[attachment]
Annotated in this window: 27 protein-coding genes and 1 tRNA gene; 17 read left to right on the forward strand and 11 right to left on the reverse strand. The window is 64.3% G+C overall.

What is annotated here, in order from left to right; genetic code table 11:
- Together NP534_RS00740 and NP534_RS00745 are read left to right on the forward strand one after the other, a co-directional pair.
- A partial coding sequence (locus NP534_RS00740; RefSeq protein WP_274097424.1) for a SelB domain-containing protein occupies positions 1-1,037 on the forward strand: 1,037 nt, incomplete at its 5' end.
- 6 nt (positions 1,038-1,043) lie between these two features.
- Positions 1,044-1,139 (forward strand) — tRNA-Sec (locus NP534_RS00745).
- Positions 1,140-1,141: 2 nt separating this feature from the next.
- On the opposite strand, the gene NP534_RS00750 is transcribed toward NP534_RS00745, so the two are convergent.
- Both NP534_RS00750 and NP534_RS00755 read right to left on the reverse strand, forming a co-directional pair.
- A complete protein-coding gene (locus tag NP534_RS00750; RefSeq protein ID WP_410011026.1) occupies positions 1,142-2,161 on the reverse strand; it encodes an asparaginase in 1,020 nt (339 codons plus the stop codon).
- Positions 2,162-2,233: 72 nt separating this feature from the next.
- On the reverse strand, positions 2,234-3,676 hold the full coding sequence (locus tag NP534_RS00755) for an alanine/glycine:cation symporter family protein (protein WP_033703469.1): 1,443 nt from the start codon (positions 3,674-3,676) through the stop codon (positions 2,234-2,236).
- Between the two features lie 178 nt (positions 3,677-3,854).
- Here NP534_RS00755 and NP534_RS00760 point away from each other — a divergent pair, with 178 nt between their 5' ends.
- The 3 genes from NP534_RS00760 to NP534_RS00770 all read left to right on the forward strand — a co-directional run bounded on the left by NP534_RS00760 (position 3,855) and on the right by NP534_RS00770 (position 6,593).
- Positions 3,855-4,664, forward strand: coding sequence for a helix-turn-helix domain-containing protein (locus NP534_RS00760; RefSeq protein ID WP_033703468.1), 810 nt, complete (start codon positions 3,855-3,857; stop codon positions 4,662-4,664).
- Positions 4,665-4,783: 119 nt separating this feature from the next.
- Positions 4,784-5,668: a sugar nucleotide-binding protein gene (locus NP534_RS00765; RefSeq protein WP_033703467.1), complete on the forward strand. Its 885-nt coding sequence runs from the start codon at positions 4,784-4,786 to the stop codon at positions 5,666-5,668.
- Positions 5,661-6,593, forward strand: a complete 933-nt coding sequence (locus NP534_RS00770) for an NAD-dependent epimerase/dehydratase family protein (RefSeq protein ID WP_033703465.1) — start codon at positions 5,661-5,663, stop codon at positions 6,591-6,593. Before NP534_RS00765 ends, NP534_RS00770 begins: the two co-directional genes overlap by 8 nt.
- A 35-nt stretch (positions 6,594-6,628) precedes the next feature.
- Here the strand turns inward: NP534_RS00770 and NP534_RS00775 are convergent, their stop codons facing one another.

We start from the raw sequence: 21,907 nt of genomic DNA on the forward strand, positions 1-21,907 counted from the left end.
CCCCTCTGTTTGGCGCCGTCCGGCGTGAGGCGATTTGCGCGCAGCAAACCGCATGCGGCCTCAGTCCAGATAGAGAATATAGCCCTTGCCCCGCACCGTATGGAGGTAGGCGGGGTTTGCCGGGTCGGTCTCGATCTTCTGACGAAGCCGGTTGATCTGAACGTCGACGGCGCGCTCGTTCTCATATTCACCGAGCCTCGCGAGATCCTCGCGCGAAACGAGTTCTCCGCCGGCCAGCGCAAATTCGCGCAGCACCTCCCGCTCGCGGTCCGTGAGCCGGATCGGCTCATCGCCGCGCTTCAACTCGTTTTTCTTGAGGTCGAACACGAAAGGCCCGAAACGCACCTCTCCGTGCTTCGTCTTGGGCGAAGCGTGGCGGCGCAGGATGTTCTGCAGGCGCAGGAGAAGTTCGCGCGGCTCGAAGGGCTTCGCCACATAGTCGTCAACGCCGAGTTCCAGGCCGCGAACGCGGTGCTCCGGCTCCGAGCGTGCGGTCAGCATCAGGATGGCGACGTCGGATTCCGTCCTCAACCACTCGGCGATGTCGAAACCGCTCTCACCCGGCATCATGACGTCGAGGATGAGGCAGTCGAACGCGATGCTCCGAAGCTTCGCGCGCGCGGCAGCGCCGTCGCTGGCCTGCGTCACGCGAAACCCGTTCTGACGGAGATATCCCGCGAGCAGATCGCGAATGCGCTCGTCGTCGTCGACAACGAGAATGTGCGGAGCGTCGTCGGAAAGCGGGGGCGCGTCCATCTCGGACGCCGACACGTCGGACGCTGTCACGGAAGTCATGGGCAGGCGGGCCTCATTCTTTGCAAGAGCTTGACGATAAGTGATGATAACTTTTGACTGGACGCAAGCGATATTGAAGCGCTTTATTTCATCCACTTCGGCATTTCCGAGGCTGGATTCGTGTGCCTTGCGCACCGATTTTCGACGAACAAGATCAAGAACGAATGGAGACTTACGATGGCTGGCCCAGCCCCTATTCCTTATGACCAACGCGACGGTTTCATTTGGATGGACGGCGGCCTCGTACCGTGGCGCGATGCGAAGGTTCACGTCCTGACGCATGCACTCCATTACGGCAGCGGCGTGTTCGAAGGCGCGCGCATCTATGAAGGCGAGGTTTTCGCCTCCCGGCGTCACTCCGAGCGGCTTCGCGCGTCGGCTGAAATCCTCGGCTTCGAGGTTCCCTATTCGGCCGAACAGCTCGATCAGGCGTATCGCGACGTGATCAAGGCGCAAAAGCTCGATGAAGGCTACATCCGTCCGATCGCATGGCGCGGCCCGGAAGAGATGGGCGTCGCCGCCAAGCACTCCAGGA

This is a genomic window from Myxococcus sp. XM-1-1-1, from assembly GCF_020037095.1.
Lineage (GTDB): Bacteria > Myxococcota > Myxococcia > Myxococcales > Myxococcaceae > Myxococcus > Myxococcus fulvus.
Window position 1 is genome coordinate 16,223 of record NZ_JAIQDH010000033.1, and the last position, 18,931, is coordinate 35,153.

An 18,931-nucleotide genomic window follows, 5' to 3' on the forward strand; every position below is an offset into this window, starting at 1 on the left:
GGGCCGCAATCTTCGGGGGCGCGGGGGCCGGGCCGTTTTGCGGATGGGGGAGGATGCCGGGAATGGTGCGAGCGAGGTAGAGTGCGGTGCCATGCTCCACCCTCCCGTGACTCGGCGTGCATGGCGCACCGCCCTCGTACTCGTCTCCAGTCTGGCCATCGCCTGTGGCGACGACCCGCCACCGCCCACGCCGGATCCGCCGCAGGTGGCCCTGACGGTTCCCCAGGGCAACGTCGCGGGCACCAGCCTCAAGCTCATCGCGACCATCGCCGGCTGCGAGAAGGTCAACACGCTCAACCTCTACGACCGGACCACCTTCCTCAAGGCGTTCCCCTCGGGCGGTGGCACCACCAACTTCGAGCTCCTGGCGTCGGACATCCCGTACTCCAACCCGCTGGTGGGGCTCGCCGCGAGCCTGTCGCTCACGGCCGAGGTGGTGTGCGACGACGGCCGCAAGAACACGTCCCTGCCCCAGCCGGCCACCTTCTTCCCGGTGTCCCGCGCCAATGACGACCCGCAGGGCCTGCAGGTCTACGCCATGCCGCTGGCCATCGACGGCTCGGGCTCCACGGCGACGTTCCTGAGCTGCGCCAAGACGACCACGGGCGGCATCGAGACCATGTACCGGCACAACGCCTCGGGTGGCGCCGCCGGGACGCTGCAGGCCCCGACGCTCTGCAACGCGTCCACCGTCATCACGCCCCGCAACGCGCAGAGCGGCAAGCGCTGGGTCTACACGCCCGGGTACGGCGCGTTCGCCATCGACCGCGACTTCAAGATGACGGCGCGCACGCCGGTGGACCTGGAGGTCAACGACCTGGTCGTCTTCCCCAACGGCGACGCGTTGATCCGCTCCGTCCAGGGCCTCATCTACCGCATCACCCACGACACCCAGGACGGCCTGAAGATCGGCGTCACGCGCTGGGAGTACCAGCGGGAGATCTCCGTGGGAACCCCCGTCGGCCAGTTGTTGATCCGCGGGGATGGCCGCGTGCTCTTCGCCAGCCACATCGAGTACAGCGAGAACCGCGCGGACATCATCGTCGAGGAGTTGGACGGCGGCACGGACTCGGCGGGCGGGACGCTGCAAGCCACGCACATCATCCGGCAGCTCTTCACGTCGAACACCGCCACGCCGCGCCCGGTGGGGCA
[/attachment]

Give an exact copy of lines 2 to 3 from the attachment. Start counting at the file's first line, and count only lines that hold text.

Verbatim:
What is annotated here, in order from left to right; genetic code table 11:
- Together NP534_RS00740 and NP534_RS00745 are read left to right on the forward strand one after the other, a co-directional pair.